A 38-year-old whisky that costs around 180 euro, and it is still available some six months after release? That’s not a great sign. Maybe potential buyers are hesitant because of the abv. After almost four decades of ageing the Cooper’s Choice Family Silver 1984 has come down to just 40.5% abv.
Now, that doesn’t necessarily have to be an issue. There are plenty examples of older whiskies that were bottled just before they dipped below the legal threshold. And many of them are very, very good. This Blended Scotch from Cooper’s Choice exists of fifteen single malts and three single grains, including Balblair, Blair Athol, Glen Garioch, Linkwood, Mortlach and Cambus. So there’s certainly promise here.
Oh, and it looks like this was blended at birth. The label says, “Lovingly matured for over Thirthy Eight glorious years in a first fill Oloroso sherry cask.”
Cooper’s Choice Family Silver 1984 38 Years (40.5%, C#VMW51, 2022)
Nose: It opens up on hints of leather, eucalyptus, walnuts and sage, maybe even some licorice. Almost like it is slightly perfumed, but there’s some plums and pineapple too. Also a touch of soot, smoke and minerals. Taste: The mouthfeel is rather thin, but there’s certainly more smoke, soot, minerals and hay here as well. Quite floral, somewhat fruity. The eucalyptus makes an encore, while tropical fruits are hiding in the background. And there’s some rosemary too. Finish: Gentle herbs, soft smoke and floral peat.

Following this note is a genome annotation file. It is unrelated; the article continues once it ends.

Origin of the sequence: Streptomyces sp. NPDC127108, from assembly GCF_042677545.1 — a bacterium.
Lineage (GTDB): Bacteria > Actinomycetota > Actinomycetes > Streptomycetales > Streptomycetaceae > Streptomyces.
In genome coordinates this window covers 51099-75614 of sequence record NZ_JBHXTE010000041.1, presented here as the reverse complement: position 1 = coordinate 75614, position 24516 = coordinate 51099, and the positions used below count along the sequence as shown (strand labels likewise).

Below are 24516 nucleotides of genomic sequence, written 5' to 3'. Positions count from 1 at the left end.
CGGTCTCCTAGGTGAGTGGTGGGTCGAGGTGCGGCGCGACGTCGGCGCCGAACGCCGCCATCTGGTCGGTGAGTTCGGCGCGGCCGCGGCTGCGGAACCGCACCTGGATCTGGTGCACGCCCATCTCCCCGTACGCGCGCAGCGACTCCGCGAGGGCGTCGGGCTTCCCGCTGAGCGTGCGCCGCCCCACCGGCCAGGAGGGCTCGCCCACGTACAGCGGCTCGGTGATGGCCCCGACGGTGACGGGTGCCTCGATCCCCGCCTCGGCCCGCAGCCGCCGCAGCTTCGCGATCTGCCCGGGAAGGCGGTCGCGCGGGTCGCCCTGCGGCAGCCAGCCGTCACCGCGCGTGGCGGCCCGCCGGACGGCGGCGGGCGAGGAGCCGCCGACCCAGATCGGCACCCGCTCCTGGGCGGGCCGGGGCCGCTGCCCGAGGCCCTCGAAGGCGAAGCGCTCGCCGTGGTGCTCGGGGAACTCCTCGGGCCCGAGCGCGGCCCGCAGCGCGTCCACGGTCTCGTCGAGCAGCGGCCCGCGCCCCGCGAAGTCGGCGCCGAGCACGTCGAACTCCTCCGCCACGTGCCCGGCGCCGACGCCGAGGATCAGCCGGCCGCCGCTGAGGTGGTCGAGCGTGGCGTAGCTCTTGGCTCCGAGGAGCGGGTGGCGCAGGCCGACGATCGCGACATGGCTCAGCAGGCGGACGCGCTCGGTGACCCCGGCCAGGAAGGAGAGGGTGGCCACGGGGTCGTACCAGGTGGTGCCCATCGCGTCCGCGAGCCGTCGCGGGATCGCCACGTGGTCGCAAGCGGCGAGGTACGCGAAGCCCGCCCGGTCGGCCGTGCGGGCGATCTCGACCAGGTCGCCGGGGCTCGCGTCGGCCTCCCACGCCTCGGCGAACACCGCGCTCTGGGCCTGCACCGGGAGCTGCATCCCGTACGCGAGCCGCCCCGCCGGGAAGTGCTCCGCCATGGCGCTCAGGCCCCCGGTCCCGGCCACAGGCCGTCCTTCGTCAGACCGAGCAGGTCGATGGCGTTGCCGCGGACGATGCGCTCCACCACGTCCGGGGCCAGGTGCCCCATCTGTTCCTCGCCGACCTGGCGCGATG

Not at all what I expected, the Cooper's Choice Family Silver 1984 38 Years is quite unusual. On the label there's no mention of any distilleries that produce peated whisky, although I suppose Glen Garioch used peat back in the day. But I suspect the mature peatiness comes from another source. It really is reminiscent of Bowmore (the good and the bad), but the palate is a little too weak to warrant a higher score.